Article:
The Plain meaning rule, also known as the literal rule, is a type of statutory construction, which dictates that statutes are to be interpreted using the ordinary meaning of the language of the statute unless a statute explicitly defines some of its terms otherwise. In other words, the law is to read, word for word and should not divert from its true meaning. It is the mechanism that underlines textualism and, to a certain extent, originalism.
To avoid ambiguity, legislatures often include "definitions" sections within a statute, which explicitly define the most important terms used in that statute. But some statutes omit a definitions section entirely, or (more commonly) fail to define a particular term. The plain meaning rule attempts to guide courts faced with litigation that turns on the meaning of a term not defined by the statute, or on that of a word found within a definition itself.
According to the plain meaning rule, absent a contrary definition within the statute, words must be given their plain, ordinary and literal meaning. If the words are clear, they must be applied, even though the intention of the legislator may have been different or the result is harsh or undesirable. The literal rule is what the law says instead of what the law means.
Prof. Larry Solum's Legal Theory Lexicon expands on this premise:
Justices normally impose an absurdity limit on this rule, which states that a statute cannot be interpreted literally if it would lead to an absurd result. The Supreme Court act Chung Fook v. White (1924) marked the beginning of the looser American Rule that the intent of the law was more important than its text.
This is sometimes termed the soft plain meaning rule, where the statute is interpreted according to the ordinary meaning of the language, unless the result would be cruel or absurd. For example, see Rector, Holy Trinity Church v. United States, 143 U.S. 457 (1892). Even the most vocal supporters of textualism and the plain meaning rule have been willing to commute "strict" plain meaning to "soft" plain meaning to a certain extent, in some circumstances; see, e.g. United States v. X-Citement Video, 513 U.S. 64 (1994) (Scalia, J., dissenting):
In the United Kingdom, this is referred to as the Golden Rule.
Proponents of the plain meaning rule claim that it prevents courts from taking sides in legislative or political issues. They also point out that ordinary people and lawyers do not have extensive access to secondary sources.
In probate law the rule is also favored because the testator is typically not around to indicate what interpretation of a will is appropriate. Therefore, it is argued, extrinsic evidence should not be allowed to vary the words used by the testator or their meaning. It can help to provide for consistency in interpretation.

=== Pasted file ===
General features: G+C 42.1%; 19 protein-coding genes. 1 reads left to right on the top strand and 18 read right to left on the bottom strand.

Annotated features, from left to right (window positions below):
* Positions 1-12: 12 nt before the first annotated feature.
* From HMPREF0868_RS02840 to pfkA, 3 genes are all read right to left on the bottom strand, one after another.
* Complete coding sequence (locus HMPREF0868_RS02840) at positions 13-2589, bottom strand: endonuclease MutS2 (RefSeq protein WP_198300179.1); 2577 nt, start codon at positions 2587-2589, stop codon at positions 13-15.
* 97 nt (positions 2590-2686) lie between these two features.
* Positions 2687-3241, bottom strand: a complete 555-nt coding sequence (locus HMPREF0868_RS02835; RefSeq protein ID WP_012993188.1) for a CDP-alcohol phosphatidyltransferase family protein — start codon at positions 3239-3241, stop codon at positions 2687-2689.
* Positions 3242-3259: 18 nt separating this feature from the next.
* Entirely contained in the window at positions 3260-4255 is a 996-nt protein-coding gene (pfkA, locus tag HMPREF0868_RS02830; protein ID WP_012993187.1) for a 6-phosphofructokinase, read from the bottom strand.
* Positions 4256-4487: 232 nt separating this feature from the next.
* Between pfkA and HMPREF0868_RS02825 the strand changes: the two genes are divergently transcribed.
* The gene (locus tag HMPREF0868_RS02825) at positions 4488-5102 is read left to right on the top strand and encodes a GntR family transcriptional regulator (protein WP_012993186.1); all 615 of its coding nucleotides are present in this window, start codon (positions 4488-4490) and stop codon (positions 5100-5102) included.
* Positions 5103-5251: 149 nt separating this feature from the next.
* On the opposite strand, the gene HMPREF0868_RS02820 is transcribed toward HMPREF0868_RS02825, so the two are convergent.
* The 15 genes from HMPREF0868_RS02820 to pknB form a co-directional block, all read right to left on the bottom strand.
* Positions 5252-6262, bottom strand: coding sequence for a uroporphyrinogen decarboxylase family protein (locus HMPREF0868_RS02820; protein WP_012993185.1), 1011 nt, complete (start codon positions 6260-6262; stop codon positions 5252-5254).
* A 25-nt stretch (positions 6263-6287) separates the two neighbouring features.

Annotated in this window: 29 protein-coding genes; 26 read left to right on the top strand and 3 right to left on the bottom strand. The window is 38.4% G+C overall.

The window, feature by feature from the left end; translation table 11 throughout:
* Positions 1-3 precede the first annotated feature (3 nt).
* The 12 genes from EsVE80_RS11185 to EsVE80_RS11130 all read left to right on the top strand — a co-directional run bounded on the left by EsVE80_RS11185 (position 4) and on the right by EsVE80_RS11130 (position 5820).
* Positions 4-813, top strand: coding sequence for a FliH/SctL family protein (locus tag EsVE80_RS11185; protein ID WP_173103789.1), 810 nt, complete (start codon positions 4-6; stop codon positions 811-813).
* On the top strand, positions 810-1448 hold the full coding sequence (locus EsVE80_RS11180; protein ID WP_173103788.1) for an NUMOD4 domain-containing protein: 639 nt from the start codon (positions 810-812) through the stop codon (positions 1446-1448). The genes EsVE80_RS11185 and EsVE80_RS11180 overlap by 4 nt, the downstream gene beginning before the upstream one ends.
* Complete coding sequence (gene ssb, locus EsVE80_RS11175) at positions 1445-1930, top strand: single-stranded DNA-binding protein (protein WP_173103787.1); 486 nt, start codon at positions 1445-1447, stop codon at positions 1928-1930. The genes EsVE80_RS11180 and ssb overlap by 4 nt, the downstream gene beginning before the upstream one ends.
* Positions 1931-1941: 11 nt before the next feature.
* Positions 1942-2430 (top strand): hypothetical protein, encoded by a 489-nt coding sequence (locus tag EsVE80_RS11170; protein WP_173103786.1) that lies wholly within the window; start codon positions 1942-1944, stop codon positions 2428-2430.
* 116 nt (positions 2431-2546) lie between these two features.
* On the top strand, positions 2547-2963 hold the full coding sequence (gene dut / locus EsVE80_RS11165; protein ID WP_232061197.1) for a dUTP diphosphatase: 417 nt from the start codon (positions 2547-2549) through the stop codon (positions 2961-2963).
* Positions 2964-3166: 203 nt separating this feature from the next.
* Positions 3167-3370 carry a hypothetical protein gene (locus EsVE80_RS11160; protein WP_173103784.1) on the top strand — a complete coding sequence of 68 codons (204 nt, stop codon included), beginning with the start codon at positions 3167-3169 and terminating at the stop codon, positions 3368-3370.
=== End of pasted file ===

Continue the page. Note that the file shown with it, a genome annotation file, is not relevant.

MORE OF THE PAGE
This is the oldest of the rules of construction and is still used today, primarily because judges may not legislate. As there is always the danger that a particular interpretation may be the equivalent of making law, some judges prefer to adhere to the law's literal wording.
Opponents of the plain meaning rule claim that the rule rests on the erroneous assumption that words have a fixed meaning. In fact, words are imprecise, leading justices to impose their own prejudices to determine the meaning of a statute. However, since little else is offered as an alternative discretion-confining theory, plain meaning survives.
An explanation of the rule was given in the Sussex Peerage Case (1844; 1 Cl&Fin 85). "The only rule for construction of Acts of Parliament is that they should be construed according to the intent of the Parliament which passed the Act. If the words of the Statute are in themselves precise and unambiguous, then no more can be necessary than to expound those words in that natural and ordinary sense. The words themselves alone do, in such a case, best declare the intention of the law giver."
Ironically, however, use of the literal rule may defeat the intention of Parliament. For instance, in the case of Whiteley v. Chappel (1868; LR 4 QB 147), the court came to the reluctant conclusion that Whiteley could not be convicted of impersonating "any person entitled to vote" at an election, because the person he impersonated was dead. Using a literal construction of the relevant statutory provision, the deceased was not "a person entitled to vote."
This, surely, cannot have been the intention of Parliament. However, the literal rule does not take into account the consequences of a literal interpretation, only whether words have a clear meaning that makes sense within that context. If Parliament does not like the literal interpretation, then it must amend the legislation.
In the Supreme Court of the United States, the plain meaning rule is returning to favor after a period of disfavor.